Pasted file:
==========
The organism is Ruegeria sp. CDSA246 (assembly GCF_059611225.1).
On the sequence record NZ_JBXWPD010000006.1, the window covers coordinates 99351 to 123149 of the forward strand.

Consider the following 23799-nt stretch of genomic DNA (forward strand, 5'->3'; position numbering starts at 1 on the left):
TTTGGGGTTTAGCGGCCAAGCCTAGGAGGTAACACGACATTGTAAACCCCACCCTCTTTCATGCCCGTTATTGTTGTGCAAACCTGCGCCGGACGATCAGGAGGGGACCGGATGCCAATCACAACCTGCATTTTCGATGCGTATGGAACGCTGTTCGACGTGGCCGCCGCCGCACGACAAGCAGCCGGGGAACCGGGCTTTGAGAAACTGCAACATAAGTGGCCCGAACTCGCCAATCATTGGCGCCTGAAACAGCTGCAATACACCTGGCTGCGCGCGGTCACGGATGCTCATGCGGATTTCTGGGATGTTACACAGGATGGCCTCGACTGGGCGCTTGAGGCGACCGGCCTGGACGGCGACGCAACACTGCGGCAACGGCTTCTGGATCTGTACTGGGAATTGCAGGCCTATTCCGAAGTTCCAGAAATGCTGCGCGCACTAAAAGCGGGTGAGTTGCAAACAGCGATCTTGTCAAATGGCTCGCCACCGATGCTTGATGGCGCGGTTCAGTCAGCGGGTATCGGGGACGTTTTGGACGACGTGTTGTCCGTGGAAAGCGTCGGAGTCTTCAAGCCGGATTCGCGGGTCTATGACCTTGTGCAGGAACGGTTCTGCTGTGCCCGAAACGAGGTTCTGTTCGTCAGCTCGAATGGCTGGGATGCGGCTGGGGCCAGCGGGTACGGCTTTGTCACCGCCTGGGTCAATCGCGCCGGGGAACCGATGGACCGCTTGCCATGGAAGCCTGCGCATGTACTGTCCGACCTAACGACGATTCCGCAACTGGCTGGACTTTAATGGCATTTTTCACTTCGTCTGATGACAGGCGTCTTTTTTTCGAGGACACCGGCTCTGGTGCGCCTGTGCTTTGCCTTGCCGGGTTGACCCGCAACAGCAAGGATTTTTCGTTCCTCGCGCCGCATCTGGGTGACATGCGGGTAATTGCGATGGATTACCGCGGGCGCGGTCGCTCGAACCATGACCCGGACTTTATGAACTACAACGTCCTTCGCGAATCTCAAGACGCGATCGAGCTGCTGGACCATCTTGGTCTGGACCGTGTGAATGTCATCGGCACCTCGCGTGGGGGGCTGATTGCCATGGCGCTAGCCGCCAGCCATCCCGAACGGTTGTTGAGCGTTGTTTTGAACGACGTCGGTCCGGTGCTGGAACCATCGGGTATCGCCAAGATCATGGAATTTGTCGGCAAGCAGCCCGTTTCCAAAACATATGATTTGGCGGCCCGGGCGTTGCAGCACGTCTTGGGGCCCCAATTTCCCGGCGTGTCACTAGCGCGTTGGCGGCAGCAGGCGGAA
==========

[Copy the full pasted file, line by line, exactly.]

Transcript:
The organism is Ruegeria sp. CDSA246 (assembly GCF_059611225.1).
On the sequence record NZ_JBXWPD010000006.1, the window covers coordinates 99351 to 123149 of the forward strand.

Consider the following 23799-nt stretch of genomic DNA (forward strand, 5'->3'; position numbering starts at 1 on the left):
TTTGGGGTTTAGCGGCCAAGCCTAGGAGGTAACACGACATTGTAAACCCCACCCTCTTTCATGCCCGTTATTGTTGTGCAAACCTGCGCCGGACGATCAGGAGGGGACCGGATGCCAATCACAACCTGCATTTTCGATGCGTATGGAACGCTGTTCGACGTGGCCGCCGCCGCACGACAAGCAGCCGGGGAACCGGGCTTTGAGAAACTGCAACATAAGTGGCCCGAACTCGCCAATCATTGGCGCCTGAAACAGCTGCAATACACCTGGCTGCGCGCGGTCACGGATGCTCATGCGGATTTCTGGGATGTTACACAGGATGGCCTCGACTGGGCGCTTGAGGCGACCGGCCTGGACGGCGACGCAACACTGCGGCAACGGCTTCTGGATCTGTACTGGGAATTGCAGGCCTATTCCGAAGTTCCAGAAATGCTGCGCGCACTAAAAGCGGGTGAGTTGCAAACAGCGATCTTGTCAAATGGCTCGCCACCGATGCTTGATGGCGCGGTTCAGTCAGCGGGTATCGGGGACGTTTTGGACGACGTGTTGTCCGTGGAAAGCGTCGGAGTCTTCAAGCCGGATTCGCGGGTCTATGACCTTGTGCAGGAACGGTTCTGCTGTGCCCGAAACGAGGTTCTGTTCGTCAGCTCGAATGGCTGGGATGCGGCTGGGGCCAGCGGGTACGGCTTTGTCACCGCCTGGGTCAATCGCGCCGGGGAACCGATGGACCGCTTGCCATGGAAGCCTGCGCATGTACTGTCCGACCTAACGACGATTCCGCAACTGGCTGGACTTTAATGGCATTTTTCACTTCGTCTGATGACAGGCGTCTTTTTTTCGAGGACACCGGCTCTGGTGCGCCTGTGCTTTGCCTTGCCGGGTTGACCCGCAACAGCAAGGATTTTTCGTTCCTCGCGCCGCATCTGGGTGACATGCGGGTAATTGCGATGGATTACCGCGGGCGCGGTCGCTCGAACCATGACCCGGACTTTATGAACTACAACGTCCTTCGCGAATCTCAAGACGCGATCGAGCTGCTGGACCATCTTGGTCTGGACCGTGTGAATGTCATCGGCACCTCGCGTGGGGGGCTGATTGCCATGGCGCTAGCCGCCAGCCATCCCGAACGGTTGTTGAGCGTTGTTTTGAACGACGTCGGTCCGGTGCTGGAACCATCGGGTATCGCCAAGATCATGGAATTTGTCGGCAAGCAGCCCGTTTCCAAAACATATGATTTGGCGGCCCGGGCGTTGCAGCACGTCTTGGGGCCCCAATTTCCCGGCGTGTCACTAGCGCGTTGGCGGCAGCAGGCGGAA